It’s unfortunate there’s no 120Hz or even 90Hz refresh rate on the display, but the AMOLED panel should be more than able to make up for it. This is a budget device after all, so they had to sacrifice certain aspects.
Can’t believe i’m saying this, but the Redmi Note 10S feels a little too thin (8.29mm) for me. It does provide a good grip in my hands, but I still prefer if the phone was slightly thicker. Maybe some of you would appreciate how thin it is, but not for me. It does have the right amount of weight (179g), and to protect the phone further, it even has IP53 dust and water resistance with Corning Gorilla Glass 3 for screen protection. This is a feature that’s seldom seen on smartphones of this price range.
The phone’s 3.5mm audio jack can be a hindrance when I’m watching a movie or playing games while my earphones are plugged in. So, it’s better to just use a TWS earbuds instead for a more pleasurable experience. It would be more natural if the volume and power button can be positioned slightly lower, as I’ll need to reposition my palm up and down to reach them.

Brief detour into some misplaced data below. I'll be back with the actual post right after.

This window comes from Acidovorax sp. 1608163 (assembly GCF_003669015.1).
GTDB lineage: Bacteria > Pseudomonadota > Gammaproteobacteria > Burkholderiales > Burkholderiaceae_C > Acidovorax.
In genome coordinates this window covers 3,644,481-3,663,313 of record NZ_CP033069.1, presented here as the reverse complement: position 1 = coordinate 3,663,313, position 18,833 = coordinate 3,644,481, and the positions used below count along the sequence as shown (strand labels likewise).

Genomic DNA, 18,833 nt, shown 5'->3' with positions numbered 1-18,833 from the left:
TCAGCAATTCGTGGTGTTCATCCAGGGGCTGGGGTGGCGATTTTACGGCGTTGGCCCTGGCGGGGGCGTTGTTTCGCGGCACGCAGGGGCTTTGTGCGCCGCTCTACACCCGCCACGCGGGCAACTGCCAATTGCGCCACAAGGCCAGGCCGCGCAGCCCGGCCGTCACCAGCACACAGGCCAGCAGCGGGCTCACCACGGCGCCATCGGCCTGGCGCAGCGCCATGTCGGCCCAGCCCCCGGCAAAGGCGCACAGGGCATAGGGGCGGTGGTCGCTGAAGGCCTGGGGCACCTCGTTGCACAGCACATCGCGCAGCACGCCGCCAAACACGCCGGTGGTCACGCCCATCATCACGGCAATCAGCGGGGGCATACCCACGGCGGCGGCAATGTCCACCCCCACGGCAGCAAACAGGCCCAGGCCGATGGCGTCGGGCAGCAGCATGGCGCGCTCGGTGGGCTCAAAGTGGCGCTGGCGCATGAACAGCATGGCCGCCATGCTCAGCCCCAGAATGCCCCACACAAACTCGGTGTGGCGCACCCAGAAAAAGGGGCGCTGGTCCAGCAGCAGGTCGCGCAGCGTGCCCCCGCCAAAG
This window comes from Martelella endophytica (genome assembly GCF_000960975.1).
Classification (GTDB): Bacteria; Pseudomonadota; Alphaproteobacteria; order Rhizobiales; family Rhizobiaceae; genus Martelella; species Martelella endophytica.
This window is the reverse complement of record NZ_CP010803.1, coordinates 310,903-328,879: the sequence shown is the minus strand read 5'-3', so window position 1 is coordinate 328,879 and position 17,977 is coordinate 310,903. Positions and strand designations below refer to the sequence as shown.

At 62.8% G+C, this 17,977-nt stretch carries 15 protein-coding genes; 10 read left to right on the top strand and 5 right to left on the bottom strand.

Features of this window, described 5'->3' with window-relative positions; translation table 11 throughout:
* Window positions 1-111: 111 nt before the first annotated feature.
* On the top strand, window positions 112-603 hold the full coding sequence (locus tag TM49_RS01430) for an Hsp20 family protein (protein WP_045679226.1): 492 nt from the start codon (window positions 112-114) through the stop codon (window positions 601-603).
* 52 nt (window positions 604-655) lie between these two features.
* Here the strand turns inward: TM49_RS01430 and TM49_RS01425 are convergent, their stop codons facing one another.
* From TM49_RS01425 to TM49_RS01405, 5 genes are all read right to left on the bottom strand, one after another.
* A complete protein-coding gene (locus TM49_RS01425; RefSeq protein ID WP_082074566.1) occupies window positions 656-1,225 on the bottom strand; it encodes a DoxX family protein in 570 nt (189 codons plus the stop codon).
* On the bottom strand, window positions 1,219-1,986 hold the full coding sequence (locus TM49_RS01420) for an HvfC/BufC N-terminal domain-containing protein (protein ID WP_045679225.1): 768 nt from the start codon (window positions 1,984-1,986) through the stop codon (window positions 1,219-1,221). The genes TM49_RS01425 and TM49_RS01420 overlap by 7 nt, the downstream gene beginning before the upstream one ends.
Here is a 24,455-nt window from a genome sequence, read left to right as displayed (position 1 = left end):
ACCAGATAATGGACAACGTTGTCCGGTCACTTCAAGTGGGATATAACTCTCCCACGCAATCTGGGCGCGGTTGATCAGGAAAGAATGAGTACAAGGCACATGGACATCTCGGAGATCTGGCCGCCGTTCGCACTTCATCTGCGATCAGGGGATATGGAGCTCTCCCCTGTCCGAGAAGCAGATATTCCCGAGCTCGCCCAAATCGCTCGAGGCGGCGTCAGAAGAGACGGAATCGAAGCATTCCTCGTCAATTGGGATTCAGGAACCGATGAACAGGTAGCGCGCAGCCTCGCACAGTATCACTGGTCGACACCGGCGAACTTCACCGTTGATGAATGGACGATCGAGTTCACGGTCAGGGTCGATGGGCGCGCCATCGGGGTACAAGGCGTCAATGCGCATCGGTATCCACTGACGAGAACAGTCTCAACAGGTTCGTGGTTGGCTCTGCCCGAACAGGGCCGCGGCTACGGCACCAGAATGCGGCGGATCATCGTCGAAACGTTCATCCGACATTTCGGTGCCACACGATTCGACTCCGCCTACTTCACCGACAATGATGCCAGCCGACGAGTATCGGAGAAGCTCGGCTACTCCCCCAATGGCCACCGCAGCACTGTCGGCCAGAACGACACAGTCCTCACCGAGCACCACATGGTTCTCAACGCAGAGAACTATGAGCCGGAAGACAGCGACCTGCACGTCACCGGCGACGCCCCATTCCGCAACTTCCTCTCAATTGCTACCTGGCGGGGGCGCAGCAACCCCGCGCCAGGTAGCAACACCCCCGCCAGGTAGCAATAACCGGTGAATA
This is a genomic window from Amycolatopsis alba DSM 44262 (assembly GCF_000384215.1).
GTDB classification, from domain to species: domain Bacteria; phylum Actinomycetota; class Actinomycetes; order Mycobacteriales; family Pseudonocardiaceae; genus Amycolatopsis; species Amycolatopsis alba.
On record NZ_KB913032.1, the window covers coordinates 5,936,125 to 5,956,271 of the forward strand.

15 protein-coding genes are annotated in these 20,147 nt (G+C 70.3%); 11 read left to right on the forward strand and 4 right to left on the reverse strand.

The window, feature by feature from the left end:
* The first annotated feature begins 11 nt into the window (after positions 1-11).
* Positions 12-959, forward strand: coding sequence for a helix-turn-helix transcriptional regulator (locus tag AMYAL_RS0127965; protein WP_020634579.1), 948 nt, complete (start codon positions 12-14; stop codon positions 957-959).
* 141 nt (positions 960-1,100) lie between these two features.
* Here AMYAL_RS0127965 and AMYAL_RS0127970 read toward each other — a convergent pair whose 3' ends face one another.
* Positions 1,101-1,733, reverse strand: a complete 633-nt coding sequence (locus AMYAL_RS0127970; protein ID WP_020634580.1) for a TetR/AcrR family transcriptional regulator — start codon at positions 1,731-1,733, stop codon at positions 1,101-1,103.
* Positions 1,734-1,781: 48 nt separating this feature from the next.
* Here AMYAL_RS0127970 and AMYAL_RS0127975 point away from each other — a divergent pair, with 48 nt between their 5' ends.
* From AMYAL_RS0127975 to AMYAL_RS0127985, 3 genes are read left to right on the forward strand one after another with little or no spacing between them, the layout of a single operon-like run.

The 33W charger and transparent casing provided in the box is also a bonus, allowing you to get set up right away without needing to source for another charger or third party casing.
Packed with a MediaTek Helio G95 processor paired with 6GB of LPDDR4X RAM and up to 128GB of UFS 2.2 based storage, the device does offer decent day-to-day performance. In terms of app management and multitasking, it serves up great performance with very little hiccups. But when it comes to navigation, you can definitely feel the 60Hz refresh rate kicking in, but that’s mostly cause I’ve been used to 90Hz and above. If you’ve never used anything above 60Hz, this display wouldn’t be a problem for you.
Thermal wise, I’ve only felt a slight warmness in the camera bump region, especially when the phone is handling more intensive tasks like playing games or longer sessions of photography and videography.
Here are the benchmarks we ran for the Redmi Note 10S, except 3DMark:
In terms of camera, the Redmi Note 10S has a quad camera system on the rear, which includes a 64MP wide angle main sensor, an 8MP ultra-wide angle sensor, a 2MP macro sensor, and 2MP depth sensor for better bokeh/portrait shots. The UI is pretty easy to work with, but unfortunately, the macro mode still requires several taps to get it to work right.